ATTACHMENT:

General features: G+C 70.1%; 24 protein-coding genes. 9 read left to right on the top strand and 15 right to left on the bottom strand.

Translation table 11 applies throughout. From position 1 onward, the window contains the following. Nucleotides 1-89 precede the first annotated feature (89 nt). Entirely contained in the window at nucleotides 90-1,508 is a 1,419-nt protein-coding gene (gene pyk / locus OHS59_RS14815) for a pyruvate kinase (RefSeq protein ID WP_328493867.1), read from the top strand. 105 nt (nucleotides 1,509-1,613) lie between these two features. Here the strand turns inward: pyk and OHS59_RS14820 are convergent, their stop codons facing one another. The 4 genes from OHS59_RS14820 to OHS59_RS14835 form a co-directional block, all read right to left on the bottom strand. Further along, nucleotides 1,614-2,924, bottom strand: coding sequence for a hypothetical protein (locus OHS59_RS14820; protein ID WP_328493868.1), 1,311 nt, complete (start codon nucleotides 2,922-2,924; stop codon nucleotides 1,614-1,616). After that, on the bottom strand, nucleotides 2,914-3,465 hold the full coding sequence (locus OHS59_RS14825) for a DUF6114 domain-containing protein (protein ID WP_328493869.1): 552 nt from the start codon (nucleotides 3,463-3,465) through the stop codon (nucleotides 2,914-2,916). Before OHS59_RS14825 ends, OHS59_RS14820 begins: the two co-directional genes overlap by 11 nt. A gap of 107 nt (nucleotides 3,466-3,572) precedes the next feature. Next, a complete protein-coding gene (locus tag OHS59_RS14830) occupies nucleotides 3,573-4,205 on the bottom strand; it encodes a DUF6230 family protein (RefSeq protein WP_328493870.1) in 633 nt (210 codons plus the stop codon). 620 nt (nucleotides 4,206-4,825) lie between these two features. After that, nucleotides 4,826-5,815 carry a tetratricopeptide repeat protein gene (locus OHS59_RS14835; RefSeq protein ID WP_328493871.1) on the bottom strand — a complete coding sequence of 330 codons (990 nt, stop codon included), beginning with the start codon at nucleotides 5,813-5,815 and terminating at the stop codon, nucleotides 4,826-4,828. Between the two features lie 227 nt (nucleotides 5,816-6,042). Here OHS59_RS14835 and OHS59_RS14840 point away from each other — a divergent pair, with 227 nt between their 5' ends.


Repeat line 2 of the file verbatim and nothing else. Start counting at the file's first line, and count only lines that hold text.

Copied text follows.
Translation table 11 applies throughout. From position 1 onward, the window contains the following. Nucleotides 1-89 precede the first annotated feature (89 nt). Entirely contained in the window at nucleotides 90-1,508 is a 1,419-nt protein-coding gene (gene pyk / locus OHS59_RS14815) for a pyruvate kinase (RefSeq protein ID WP_328493867.1), read from the top strand. 105 nt (nucleotides 1,509-1,613) lie between these two features. Here the strand turns inward: pyk and OHS59_RS14820 are convergent, their stop codons facing one another. The 4 genes from OHS59_RS14820 to OHS59_RS14835 form a co-directional block, all read right to left on the bottom strand. Further along, nucleotides 1,614-2,924, bottom strand: coding sequence for a hypothetical protein (locus OHS59_RS14820; protein ID WP_328493868.1), 1,311 nt, complete (start codon nucleotides 2,922-2,924; stop codon nucleotides 1,614-1,616). After that, on the bottom strand, nucleotides 2,914-3,465 hold the full coding sequence (locus OHS59_RS14825) for a DUF6114 domain-containing protein (protein ID WP_328493869.1): 552 nt from the start codon (nucleotides 3,463-3,465) through the stop codon (nucleotides 2,914-2,916). Before OHS59_RS14825 ends, OHS59_RS14820 begins: the two co-directional genes overlap by 11 nt. A gap of 107 nt (nucleotides 3,466-3,572) precedes the next feature. Next, a complete protein-coding gene (locus tag OHS59_RS14830) occupies nucleotides 3,573-4,205 on the bottom strand; it encodes a DUF6230 family protein (RefSeq protein WP_328493870.1) in 633 nt (210 codons plus the stop codon). 620 nt (nucleotides 4,206-4,825) lie between these two features. After that, nucleotides 4,826-5,815 carry a tetratricopeptide repeat protein gene (locus OHS59_RS14835; RefSeq protein ID WP_328493871.1) on the bottom strand — a complete coding sequence of 330 codons (990 nt, stop codon included), beginning with the start codon at nucleotides 5,813-5,815 and terminating at the stop codon, nucleotides 4,826-4,828. Between the two features lie 227 nt (nucleotides 5,816-6,042). Here OHS59_RS14835 and OHS59_RS14840 point away from each other — a divergent pair, with 227 nt between their 5' ends.